For Lyndon, forming strategic partnerships and networks are pivotal for small and medium enterprises like AircraftCity to leverage opportunities in the current e-commerce boom. When it comes to cross-border sales, safe and timely delivery is as important as the quality and integrity of the product. Ensuring that both aspects of the business are essential not only to ensure satisfaction but also trust among online customers.
In shipping its products, AircraftCity has relied on the valuable services of FedEx. The company has been a FedEx customer since 2013. “We make it a point that our logistics provider understands that our products are delicate and with FedEx, they offer different shipping tools and solutions that enables me to optimize costs and delivery efficiency,” Lyndon says.
With FedEx as his logistics provider, Lyndon is able to connect to every U.S. address and to more than 220 countries and territories, allowing his business to grow exponentially and to reach a wider range of customers.
FedEx is a strong advocate for the growth of small and medium enterprises across the Asia Pacific region with its seamless courier services, helping many local businesses grow and launch to foreign markets.
WeClean Philippines continues expansion, eyes 500 laundry branches by 2025
After securing additional funds from both local and foreign investors in 2021, fully integrated laundry service provider WeClean is ready to take on the challenge of expanding its laundromat business across the Philippines and nearby Southeast Asian countries.
“The funding we secured last year has really fueled us to aggressively expand our operations to open and manage 500 laundromats not just in nearby provinces but across the whole of the Philippines in the next three years. It is a massive goal for us to be able to stay true to our plans and move forward with our plans for the year,” shares Ignacio Phelan, Chief Operating Officer, WeClean.
On Overcoming the Effects of the Pandemic
The team behind WeClean claims that the COVID-19 pandemic, though a challenge, actually also presented them with opportunities. “Sales were greatly affected but we were also able to buy competitors at very low costs. At the beginning of the pandemic, we closed some branches that were losing money and reallocated the machines to better performing ones. However, last year showed us great promise as the demand for laundry businesses grew as it was an essential service most Filipinos need,” adds Phelan.
In its mission to expand, WeClean identified strategically located existing brick and mortar businesses whose owners were looking for a change. “The way we secure and close deals to purchase small players in the laundromat industry is by talking to strategically located businesses who want to change their core business or retire from running their operations,” says Alfonso Bigeriego Patiño, Chief Executive Officer, WeClean.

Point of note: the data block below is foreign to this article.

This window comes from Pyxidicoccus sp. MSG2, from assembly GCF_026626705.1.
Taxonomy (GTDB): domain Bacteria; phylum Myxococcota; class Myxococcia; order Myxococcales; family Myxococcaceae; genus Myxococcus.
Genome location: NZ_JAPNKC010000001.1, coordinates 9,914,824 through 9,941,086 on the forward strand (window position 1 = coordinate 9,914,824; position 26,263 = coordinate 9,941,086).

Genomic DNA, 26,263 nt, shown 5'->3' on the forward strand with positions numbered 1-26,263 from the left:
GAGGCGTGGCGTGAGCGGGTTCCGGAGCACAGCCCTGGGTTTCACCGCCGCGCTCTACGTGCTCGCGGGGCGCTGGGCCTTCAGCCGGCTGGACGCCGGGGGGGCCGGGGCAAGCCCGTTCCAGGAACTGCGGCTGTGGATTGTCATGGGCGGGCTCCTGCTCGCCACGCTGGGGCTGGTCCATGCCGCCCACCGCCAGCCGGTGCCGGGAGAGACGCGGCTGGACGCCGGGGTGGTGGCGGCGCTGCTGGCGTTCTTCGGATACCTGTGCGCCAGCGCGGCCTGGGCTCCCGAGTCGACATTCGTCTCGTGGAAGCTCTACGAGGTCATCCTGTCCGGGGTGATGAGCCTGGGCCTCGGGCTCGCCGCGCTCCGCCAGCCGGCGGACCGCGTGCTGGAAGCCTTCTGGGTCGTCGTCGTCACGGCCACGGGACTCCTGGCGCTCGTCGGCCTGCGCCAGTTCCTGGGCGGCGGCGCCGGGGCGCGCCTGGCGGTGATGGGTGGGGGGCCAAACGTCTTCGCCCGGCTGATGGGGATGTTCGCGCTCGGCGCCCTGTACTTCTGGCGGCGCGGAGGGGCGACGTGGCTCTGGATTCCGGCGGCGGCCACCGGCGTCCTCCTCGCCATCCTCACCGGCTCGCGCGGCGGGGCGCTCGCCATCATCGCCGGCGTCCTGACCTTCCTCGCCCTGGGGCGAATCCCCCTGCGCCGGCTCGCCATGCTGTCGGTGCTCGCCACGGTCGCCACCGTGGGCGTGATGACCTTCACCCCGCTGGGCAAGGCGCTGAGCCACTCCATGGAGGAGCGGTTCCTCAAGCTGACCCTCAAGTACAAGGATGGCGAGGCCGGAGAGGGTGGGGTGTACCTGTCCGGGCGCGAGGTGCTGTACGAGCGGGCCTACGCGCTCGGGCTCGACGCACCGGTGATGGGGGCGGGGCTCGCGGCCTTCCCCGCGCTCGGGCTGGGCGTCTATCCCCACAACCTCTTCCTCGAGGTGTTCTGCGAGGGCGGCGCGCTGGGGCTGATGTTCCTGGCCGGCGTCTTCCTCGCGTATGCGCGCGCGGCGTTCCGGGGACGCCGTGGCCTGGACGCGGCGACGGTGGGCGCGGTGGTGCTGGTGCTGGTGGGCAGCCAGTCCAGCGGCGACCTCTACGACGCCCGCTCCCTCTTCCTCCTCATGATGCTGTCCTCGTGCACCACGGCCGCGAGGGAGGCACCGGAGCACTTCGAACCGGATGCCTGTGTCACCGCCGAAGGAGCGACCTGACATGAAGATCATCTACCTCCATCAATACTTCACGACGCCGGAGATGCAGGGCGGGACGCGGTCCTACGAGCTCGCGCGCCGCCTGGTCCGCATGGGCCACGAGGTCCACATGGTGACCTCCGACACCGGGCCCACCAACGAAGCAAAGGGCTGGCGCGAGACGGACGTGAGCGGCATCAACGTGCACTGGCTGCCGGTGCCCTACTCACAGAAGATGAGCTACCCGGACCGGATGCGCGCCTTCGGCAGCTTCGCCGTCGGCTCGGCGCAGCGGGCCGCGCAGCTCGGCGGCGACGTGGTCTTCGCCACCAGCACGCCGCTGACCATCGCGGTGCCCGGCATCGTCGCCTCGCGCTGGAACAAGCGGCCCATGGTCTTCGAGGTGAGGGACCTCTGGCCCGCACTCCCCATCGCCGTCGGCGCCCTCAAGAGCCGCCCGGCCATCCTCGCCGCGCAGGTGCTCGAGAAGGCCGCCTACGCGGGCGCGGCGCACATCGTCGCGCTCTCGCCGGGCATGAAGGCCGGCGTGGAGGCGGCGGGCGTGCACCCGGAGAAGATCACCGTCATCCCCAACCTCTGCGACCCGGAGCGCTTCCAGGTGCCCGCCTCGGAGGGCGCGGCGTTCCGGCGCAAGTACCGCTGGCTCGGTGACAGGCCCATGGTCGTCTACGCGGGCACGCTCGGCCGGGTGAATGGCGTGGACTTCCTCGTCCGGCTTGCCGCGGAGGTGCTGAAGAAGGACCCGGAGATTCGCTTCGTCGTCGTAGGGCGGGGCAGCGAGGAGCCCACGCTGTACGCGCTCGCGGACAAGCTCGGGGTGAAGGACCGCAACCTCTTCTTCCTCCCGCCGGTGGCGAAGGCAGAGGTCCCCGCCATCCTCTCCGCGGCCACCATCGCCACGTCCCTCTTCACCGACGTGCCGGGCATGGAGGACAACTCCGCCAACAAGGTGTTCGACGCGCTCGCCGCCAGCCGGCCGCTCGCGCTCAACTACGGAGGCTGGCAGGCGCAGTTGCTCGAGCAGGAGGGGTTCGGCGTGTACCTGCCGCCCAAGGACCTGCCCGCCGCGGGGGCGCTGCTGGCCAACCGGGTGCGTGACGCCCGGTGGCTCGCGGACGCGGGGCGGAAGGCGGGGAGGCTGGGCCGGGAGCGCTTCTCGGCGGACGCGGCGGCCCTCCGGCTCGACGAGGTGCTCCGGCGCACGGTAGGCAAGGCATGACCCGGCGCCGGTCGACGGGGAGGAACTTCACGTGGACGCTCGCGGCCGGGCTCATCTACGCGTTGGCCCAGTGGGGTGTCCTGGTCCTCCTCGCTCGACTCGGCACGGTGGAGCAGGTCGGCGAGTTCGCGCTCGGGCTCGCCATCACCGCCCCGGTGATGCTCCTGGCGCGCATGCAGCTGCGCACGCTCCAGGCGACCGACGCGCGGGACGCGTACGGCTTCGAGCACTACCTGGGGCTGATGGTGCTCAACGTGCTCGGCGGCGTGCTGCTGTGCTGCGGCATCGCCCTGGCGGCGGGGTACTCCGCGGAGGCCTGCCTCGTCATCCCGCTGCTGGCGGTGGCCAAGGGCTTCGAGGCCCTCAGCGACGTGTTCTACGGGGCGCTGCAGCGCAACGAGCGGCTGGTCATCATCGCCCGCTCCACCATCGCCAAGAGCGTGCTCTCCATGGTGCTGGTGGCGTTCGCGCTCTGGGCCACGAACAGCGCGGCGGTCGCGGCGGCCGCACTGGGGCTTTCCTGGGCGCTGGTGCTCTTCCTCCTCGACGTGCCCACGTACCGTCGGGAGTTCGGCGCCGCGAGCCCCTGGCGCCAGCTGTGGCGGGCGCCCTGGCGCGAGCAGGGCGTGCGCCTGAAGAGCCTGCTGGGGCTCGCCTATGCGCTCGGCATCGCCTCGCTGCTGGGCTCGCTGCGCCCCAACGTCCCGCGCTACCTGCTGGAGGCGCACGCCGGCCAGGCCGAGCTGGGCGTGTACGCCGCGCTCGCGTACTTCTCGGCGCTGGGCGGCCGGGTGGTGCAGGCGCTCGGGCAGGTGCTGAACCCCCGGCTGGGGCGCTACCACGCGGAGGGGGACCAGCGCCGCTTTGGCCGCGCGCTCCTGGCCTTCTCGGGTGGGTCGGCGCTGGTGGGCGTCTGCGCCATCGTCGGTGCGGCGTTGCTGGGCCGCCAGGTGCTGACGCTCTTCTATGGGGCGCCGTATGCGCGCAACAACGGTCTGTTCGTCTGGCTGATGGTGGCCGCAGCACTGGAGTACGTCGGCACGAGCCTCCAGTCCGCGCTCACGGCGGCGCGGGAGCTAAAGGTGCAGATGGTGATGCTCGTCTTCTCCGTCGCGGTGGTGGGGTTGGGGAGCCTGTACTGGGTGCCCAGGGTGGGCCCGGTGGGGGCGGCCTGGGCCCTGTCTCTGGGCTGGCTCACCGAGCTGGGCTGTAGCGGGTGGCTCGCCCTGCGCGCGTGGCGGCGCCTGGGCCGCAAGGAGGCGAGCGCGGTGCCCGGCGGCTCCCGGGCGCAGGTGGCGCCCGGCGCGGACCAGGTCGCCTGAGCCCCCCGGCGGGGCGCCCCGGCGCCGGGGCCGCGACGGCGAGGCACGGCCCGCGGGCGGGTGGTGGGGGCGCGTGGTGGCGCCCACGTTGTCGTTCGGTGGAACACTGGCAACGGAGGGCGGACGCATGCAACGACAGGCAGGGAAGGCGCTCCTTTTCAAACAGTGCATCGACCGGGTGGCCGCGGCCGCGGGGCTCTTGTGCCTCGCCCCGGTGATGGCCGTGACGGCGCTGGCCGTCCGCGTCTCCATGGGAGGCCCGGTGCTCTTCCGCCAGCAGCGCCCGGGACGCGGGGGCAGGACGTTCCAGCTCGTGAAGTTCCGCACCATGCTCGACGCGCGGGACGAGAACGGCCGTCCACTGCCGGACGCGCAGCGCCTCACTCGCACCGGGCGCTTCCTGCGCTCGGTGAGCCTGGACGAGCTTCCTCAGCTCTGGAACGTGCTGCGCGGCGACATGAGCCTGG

WeClean also prides itself in being efficient and decisive. “At WeClean, we make decisions quickly as making them an offer within 24 hours of receiving their financial reports. This shows them that we mean serious business,” adds Patiño.
On Expanding Across the Country and Region
The company manages and operates 63 branches to date and plans to expand outside of Metro Manila with branches in nearby provinces such as Bulacan, Cavite, Laguna, and even as far as Palawan. “We look at residential areas with a lot of traffic such as those within distance from high-rise condominiums or barangays where people cannot afford to have washing machines at home. These nearby provinces are key to our business growth plan. And in a few months after successfully opening in Bulacan, Cavite, Laguna and Palawan, we are eyeing to open our first branches in other SEA countries like Thailand, Malaysia, and Indonesia,” Patiño adds.
While plans have not been set on stone yet, WeClean is optimistic that their growth plan will take them to places where the laundry business is in demand. The team is also simultaneously working on the launch of the WeClean Mobile App.
Enhancing Customer Experience
On April 1, WeClean will be officially making available its mobile application aiming to make customer experience better, more convenient, and accessible to more Filipinos in Metro Manila. The app is equipped with features such as the ability to book a pickup and delivery service as well as pre-book a laundry branch drop-off with certain customer specifications such as the type of clothing, type of fold, type of wash/dry, how much soap or fabric conditioner to be used, etc.